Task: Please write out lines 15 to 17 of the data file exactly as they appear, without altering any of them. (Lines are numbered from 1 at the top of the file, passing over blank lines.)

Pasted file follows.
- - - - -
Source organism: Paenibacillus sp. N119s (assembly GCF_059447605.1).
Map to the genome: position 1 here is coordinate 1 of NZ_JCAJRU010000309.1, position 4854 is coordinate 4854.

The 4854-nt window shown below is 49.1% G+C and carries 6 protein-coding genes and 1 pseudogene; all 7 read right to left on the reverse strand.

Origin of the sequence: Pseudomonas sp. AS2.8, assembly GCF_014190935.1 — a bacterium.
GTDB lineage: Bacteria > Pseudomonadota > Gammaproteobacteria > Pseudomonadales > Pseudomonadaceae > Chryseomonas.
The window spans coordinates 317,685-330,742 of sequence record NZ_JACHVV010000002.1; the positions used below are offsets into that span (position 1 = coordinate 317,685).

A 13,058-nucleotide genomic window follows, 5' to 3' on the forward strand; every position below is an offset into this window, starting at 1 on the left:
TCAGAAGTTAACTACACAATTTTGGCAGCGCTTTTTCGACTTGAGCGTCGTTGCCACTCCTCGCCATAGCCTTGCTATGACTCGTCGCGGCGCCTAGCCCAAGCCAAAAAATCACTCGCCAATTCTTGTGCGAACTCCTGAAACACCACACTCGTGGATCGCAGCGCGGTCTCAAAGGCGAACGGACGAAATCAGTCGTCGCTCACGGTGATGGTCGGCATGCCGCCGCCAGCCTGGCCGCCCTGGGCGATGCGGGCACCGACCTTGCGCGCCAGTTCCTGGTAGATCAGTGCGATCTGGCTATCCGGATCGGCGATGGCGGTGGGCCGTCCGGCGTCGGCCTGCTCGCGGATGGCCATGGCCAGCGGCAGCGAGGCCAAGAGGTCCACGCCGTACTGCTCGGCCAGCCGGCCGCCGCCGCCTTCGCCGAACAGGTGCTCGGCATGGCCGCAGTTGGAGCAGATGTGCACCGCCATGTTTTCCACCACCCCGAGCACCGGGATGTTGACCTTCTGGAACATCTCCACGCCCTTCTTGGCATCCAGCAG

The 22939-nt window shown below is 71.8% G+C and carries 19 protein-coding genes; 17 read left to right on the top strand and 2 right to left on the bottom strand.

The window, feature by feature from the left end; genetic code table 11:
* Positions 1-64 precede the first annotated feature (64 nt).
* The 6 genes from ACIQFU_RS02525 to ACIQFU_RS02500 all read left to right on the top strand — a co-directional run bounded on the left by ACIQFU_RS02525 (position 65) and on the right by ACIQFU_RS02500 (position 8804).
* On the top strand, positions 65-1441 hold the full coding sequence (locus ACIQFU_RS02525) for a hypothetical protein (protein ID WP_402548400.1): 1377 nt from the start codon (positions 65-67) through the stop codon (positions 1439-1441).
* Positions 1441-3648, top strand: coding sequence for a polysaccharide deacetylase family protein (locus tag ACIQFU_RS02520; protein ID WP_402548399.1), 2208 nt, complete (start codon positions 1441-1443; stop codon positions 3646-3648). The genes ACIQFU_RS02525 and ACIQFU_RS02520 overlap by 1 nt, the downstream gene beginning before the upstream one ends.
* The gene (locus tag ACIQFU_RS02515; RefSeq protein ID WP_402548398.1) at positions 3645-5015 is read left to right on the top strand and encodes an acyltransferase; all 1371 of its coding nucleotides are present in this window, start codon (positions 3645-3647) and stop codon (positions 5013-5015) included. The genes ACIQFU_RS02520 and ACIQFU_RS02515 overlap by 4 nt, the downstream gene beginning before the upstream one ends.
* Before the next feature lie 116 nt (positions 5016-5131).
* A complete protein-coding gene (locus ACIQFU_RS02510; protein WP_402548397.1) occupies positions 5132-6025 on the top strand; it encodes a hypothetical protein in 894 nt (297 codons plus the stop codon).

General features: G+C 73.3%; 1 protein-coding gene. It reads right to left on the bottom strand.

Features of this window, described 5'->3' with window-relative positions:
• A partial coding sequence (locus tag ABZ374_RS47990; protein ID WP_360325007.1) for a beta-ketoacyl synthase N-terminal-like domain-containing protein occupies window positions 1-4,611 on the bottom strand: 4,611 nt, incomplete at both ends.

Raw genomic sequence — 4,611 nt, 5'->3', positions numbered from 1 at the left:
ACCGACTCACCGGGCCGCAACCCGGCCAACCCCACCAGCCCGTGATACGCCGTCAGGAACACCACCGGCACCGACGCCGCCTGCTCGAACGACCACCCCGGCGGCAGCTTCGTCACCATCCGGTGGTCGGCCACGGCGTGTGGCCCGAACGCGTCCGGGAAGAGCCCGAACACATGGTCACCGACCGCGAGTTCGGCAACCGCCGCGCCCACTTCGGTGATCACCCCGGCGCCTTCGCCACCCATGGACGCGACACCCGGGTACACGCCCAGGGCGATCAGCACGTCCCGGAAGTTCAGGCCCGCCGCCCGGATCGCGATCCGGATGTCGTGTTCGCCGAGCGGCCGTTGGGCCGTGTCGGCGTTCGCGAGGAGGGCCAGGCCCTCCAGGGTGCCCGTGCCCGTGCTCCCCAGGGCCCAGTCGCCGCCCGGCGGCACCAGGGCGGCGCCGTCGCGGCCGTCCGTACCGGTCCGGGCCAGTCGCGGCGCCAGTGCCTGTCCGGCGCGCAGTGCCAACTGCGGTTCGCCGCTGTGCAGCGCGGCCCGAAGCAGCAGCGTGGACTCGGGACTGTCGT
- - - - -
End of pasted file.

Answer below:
* The gene (locus tag ACIQFU_RS02515; RefSeq protein ID WP_402548398.1) at positions 3645-5015 is read left to right on the top strand and encodes an acyltransferase; all 1371 of its coding nucleotides are present in this window, start codon (positions 3645-3647) and stop codon (positions 5013-5015) included. The genes ACIQFU_RS02520 and ACIQFU_RS02515 overlap by 4 nt, the downstream gene beginning before the upstream one ends.
* Before the next feature lie 116 nt (positions 5016-5131).
* A complete protein-coding gene (locus ACIQFU_RS02510; protein WP_402548397.1) occupies positions 5132-6025 on the top strand; it encodes a hypothetical protein in 894 nt (297 codons plus the stop codon).